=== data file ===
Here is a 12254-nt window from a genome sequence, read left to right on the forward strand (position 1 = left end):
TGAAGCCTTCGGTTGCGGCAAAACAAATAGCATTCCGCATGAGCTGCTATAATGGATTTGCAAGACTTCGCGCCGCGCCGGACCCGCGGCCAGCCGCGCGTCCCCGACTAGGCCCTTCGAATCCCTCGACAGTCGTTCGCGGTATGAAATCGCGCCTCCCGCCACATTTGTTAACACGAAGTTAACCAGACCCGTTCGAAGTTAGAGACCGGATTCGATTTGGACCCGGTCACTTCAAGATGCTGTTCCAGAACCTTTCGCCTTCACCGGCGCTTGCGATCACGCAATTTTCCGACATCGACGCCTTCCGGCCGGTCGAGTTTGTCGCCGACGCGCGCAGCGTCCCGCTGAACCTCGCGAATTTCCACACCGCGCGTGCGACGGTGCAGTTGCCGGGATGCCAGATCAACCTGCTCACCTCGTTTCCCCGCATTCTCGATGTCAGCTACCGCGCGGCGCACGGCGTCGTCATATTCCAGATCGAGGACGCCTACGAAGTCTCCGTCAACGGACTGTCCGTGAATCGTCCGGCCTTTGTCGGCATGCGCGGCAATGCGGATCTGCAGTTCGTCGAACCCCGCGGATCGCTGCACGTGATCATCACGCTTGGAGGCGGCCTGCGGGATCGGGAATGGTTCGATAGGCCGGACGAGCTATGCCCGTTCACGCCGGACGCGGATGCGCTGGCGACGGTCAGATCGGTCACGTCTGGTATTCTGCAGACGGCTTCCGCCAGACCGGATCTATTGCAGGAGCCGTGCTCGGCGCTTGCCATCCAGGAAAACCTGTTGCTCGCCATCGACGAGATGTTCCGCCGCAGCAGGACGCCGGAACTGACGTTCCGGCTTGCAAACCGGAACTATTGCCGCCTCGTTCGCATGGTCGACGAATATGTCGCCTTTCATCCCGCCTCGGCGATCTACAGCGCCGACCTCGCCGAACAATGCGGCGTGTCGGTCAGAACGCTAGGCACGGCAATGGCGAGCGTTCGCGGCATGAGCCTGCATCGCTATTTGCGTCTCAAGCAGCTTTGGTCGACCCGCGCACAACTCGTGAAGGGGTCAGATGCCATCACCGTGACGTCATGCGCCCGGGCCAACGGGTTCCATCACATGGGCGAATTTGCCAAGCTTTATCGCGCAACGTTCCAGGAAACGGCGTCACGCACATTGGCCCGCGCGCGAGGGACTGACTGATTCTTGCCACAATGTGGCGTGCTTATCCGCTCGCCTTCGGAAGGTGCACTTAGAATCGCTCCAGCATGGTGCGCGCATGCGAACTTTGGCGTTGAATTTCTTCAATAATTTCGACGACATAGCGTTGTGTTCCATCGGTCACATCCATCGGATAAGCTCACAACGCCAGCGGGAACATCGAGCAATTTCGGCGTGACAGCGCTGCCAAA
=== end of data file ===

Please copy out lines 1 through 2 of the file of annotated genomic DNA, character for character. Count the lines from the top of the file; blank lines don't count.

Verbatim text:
Here is a 12254-nt window from a genome sequence, read left to right on the forward strand (position 1 = left end):
TGAAGCCTTCGGTTGCGGCAAAACAAATAGCATTCCGCATGAGCTGCTATAATGGATTTGCAAGACTTCGCGCCGCGCCGGACCCGCGGCCAGCCGCGCGTCCCCGACTAGGCCCTTCGAATCCCTCGACAGTCGTTCGCGGTATGAAATCGCGCCTCCCGCCACATTTGTTAACACGAAGTTAACCAGACCCGTTCGAAGTTAGAGACCGGATTCGATTTGGACCCGGTCACTTCAAGATGCTGTTCCAGAACCTTTCGCCTTCACCGGCGCTTGCGATCACGCAATTTTCCGACATCGACGCCTTCCGGCCGGTCGAGTTTGTCGCCGACGCGCGCAGCGTCCCGCTGAACCTCGCGAATTTCCACACCGCGCGTGCGACGGTGCAGTTGCCGGGATGCCAGATCAACCTGCTCACCTCGTTTCCCCGCATTCTCGATGTCAGCTACCGCGCGGCGCACGGCGTCGTCATATTCCAGATCGAGGACGCCTACGAAGTCTCCGTCAACGGACTGTCCGTGAATCGTCCGGCCTTTGTCGGCATGCGCGGCAATGCGGATCTGCAGTTCGTCGAACCCCGCGGATCGCTGCACGTGATCATCACGCTTGGAGGCGGCCTGCGGGATCGGGAATGGTTCGATAGGCCGGACGAGCTATGCCCGTTCACGCCGGACGCGGATGCGCTGGCGACGGTCAGATCGGTCACGTCTGGTATTCTGCAGACGGCTTCCGCCAGACCGGATCTATTGCAGGAGCCGTGCTCGGCGCTTGCCATCCAGGAAAACCTGTTGCTCGCCATCGACGAGATGTTCCGCCGCAGCAGGACGCCGGAACTGACGTTCCGGCTTGCAAACCGGAACTATTGCCGCCTCGTTCGCATGGTCGACGAATATGTCGCCTTTCATCCCGCCTCGGCGATCTACAGCGCCGACCTCGCCGAACAATGCGGCGTGTCGGTCAGAACGCTAGGCACGGCAATGGCGAGCGTTCGCGGCATGAGCCTGCATCGCTATTTGCGTCTCAAGCAGCTTTGGTCGACCCGCGCACAACTCGTGAAGGGGTCAGATGCCATCACCGTGACGTCATGCGCCCGGGCCAACGGGTTCCATCACATGGGCGAATTTGCCAAGCTTTATCGCGCAACGTTCCAGGAAACGGCGTCACGCACATTGGCCCGCGCGCGAGGGACTGACTGATTCTTGCCACAATGTGGCGTGCTTATCCGCTCGCCTTCGGAAGGTGCACTTAGAATCGCTCCAGCATGGTGCGCGCATGCGAACTTTGGCGTTGAATTTCTTCAATAATTTCGACGACATAGCGTTGTGTTCCATCGGTCACATCCATCGGATAAGCTCACAACGCCAGCGGGAACATCGAGCAATTTCGGCGTGACAGCGCTGCCAAA